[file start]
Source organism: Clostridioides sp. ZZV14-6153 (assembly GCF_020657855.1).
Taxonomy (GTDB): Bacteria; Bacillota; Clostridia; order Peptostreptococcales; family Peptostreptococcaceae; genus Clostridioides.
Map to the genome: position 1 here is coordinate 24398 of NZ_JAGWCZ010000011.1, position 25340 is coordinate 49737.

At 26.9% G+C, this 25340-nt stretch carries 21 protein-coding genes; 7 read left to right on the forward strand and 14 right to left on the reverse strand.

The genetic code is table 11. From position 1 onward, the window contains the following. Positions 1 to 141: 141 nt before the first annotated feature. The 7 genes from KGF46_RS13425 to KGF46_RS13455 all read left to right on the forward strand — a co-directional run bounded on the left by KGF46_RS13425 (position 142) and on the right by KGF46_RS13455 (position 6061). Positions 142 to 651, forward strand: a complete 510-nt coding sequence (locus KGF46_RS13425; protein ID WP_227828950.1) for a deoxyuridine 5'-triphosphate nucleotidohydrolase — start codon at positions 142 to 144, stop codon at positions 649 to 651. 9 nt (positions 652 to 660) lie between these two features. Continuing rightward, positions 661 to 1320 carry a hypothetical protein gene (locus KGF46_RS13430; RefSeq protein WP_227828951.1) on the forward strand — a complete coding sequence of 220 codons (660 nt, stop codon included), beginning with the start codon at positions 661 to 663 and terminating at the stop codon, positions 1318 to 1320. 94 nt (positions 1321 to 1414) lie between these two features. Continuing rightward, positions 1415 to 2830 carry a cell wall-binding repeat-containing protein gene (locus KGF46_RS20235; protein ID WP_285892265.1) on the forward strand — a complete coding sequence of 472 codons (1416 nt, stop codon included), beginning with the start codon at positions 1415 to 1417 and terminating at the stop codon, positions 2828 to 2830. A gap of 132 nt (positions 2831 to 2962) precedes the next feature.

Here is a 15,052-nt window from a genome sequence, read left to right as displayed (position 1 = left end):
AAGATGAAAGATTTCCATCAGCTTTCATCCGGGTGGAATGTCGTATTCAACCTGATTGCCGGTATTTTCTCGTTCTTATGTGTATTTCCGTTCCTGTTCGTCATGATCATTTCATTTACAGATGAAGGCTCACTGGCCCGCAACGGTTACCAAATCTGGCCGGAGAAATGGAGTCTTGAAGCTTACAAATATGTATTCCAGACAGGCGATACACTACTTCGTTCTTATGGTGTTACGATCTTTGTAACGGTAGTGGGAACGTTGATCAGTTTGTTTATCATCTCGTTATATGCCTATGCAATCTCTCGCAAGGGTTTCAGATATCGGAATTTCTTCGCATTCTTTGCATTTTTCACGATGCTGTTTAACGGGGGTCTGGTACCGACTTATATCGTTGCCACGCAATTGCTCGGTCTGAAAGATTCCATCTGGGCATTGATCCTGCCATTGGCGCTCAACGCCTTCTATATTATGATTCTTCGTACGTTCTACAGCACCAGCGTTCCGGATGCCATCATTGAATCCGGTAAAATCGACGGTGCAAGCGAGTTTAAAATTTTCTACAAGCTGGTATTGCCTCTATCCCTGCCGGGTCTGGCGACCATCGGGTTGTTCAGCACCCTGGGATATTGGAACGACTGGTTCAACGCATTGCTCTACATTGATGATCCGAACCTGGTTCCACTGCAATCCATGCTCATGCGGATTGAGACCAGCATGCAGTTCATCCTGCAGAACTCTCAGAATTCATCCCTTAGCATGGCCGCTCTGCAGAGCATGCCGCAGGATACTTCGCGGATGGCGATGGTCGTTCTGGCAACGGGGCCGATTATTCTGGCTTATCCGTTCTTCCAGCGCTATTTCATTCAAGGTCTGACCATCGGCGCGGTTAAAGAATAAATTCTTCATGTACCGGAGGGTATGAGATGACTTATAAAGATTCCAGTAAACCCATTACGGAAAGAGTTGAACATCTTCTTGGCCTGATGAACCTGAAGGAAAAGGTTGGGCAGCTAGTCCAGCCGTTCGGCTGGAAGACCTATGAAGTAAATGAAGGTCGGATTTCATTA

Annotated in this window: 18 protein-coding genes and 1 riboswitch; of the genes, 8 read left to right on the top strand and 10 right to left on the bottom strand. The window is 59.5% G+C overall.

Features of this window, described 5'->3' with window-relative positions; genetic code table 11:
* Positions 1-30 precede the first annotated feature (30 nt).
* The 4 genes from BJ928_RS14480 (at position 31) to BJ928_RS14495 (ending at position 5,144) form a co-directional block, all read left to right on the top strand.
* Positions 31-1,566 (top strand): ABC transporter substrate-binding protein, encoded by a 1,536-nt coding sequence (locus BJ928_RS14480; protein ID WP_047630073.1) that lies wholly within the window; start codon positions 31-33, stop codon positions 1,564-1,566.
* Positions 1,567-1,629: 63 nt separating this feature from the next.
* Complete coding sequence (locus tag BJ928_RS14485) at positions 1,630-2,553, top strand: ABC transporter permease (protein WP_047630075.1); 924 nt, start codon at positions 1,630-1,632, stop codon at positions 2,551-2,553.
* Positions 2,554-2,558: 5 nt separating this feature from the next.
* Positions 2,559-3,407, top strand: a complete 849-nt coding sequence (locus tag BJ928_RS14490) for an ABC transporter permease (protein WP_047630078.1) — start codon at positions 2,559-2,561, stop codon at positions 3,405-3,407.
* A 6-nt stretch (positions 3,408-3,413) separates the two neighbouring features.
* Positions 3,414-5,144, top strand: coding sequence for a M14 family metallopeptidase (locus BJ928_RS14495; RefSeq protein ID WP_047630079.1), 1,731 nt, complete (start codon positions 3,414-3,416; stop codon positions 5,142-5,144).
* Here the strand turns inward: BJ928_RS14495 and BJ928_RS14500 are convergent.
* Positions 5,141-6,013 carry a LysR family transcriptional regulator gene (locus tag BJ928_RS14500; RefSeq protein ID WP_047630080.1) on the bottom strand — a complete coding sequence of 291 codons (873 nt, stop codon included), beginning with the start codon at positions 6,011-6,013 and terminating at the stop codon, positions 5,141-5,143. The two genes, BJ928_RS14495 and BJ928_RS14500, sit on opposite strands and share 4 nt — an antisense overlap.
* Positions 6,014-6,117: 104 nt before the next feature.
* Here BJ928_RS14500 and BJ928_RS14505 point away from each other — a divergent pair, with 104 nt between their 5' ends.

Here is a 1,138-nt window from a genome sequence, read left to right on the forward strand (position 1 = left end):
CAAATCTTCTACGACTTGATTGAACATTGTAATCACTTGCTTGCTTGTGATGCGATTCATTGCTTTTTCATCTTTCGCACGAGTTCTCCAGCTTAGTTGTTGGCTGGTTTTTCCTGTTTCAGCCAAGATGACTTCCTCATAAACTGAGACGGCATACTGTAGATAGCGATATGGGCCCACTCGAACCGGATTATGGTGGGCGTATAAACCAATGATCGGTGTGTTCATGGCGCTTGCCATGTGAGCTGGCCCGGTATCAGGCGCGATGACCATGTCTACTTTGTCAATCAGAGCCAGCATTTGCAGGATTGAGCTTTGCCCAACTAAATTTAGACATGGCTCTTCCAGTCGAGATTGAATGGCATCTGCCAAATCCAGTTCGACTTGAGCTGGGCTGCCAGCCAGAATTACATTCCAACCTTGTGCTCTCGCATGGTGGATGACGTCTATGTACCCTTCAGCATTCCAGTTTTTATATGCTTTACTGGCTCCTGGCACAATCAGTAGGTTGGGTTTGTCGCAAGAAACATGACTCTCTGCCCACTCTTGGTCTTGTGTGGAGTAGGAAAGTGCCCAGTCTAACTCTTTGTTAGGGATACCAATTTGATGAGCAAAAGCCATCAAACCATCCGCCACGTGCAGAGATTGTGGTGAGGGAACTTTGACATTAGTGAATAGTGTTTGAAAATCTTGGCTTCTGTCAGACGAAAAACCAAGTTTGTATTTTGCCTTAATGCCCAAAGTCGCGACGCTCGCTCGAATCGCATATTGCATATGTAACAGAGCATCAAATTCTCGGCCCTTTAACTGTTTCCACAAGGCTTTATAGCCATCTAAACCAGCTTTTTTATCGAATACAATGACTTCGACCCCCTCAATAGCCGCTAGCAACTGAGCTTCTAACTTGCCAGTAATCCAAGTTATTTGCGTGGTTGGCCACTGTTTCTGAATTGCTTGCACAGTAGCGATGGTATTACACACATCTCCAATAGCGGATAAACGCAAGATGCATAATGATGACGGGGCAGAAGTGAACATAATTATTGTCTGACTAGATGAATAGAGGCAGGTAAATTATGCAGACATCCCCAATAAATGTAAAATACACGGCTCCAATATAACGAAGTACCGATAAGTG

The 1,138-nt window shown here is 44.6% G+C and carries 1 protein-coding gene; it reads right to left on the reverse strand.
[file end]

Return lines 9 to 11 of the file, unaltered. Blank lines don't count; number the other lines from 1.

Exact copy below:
Features of this window, described 5'->3' with window-relative positions; genetic code table 11:
* Positions 1-30 precede the first annotated feature (30 nt).
* The 4 genes from BJ928_RS14480 (at position 31) to BJ928_RS14495 (ending at position 5,144) form a co-directional block, all read left to right on the top strand.